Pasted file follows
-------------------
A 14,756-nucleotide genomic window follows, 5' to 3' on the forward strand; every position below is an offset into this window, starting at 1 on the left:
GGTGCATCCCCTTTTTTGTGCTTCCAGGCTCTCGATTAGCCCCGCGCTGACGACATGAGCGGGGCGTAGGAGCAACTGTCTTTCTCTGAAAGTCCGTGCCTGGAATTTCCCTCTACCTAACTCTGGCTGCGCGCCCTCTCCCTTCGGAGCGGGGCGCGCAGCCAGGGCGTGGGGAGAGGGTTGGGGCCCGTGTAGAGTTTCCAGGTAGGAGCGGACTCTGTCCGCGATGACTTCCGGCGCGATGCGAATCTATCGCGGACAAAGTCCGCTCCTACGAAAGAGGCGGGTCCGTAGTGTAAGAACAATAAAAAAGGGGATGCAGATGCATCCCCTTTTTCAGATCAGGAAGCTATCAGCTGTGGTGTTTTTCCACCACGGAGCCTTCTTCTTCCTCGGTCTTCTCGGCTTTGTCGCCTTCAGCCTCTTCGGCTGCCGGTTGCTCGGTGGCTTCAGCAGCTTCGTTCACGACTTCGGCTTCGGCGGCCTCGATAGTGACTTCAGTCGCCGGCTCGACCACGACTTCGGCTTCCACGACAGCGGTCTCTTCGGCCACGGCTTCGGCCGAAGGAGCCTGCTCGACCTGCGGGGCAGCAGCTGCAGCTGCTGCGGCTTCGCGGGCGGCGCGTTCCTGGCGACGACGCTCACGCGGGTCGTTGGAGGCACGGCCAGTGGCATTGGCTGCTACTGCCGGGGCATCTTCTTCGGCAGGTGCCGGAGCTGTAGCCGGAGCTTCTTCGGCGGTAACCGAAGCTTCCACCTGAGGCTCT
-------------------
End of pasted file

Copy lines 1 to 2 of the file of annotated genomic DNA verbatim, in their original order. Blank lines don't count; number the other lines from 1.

A 14,756-nucleotide genomic window follows, 5' to 3' on the forward strand; every position below is an offset into this window, starting at 1 on the left:
GGTGCATCCCCTTTTTTGTGCTTCCAGGCTCTCGATTAGCCCCGCGCTGACGACATGAGCGGGGCGTAGGAGCAACTGTCTTTCTCTGAAAGTCCGTGCCTGGAATTTCCCTCTACCTAACTCTGGCTGCGCGCCCTCTCCCTTCGGAGCGGGGCGCGCAGCCAGGGCGTGGGGAGAGGGTTGGGGCCCGTGTAGAGTTTCCAGGTAGGAGCGGACTCTGTCCGCGATGACTTCCGGCGCGATGCGAATCTATCGCGGACAAAGTCCGCTCCTACGAAAGAGGCGGGTCCGTAGTGTAAGAACAATAAAAAAGGGGATGCAGATGCATCCCCTTTTTCAGATCAGGAAGCTATCAGCTGTGGTGTTTTTCCACCACGGAGCCTTCTTCTTCCTCGGTCTTCTCGGCTTTGTCGCCTTCAGCCTCTTCGGCTGCCGGTTGCTCGGTGGCTTCAGCAGCTTCGTTCACGACTTCGGCTTCGGCGGCCTCGATAGTGACTTCAGTCGCCGGCTCGACCACGACTTCGGCTTCCACGACAGCGGTCTCTTCGGCCACGGCTTCGGCCGAAGGAGCCTGCTCGACCTGCGGGGCAGCAGCTGCAGCTGCTGCGGCTTCGCGGGCGGCGCGTTCCTGGCGACGACGCTCACGCGGGTCGTTGGAGGCACGGCCAGTGGCATTGGCTGCTACTGCCGGGGCATCTTCTTCGGCAGGTGCCGGAGCTGTAGCCGGAGCTTCTTCGGCGGTAACCGAAGCTTCCACCTGAGGCTCT